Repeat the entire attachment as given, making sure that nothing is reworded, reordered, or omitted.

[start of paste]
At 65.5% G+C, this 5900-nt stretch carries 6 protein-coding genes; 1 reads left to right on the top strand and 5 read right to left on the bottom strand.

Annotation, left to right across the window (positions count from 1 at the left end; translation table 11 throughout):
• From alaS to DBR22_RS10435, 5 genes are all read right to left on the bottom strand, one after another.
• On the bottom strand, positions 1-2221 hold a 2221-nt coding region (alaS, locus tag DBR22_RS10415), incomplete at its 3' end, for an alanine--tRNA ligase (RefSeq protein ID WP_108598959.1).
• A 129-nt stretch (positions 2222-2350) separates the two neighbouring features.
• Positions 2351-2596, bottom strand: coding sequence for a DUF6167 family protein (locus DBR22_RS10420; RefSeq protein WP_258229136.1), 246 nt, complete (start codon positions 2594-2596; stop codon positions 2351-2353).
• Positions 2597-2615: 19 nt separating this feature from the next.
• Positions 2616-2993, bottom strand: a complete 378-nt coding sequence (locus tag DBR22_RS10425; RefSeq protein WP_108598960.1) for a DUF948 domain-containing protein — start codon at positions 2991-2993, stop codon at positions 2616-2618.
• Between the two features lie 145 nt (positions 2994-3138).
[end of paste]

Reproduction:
At 65.5% G+C, this 5900-nt stretch carries 6 protein-coding genes; 1 reads left to right on the top strand and 5 read right to left on the bottom strand.

Annotation, left to right across the window (positions count from 1 at the left end; translation table 11 throughout):
• From alaS to DBR22_RS10435, 5 genes are all read right to left on the bottom strand, one after another.
• On the bottom strand, positions 1-2221 hold a 2221-nt coding region (alaS, locus tag DBR22_RS10415), incomplete at its 3' end, for an alanine--tRNA ligase (RefSeq protein ID WP_108598959.1).
• A 129-nt stretch (positions 2222-2350) separates the two neighbouring features.
• Positions 2351-2596, bottom strand: coding sequence for a DUF6167 family protein (locus DBR22_RS10420; RefSeq protein WP_258229136.1), 246 nt, complete (start codon positions 2594-2596; stop codon positions 2351-2353).
• Positions 2597-2615: 19 nt separating this feature from the next.
• Positions 2616-2993, bottom strand: a complete 378-nt coding sequence (locus tag DBR22_RS10425; RefSeq protein WP_108598960.1) for a DUF948 domain-containing protein — start codon at positions 2991-2993, stop codon at positions 2616-2618.
• Between the two features lie 145 nt (positions 2994-3138).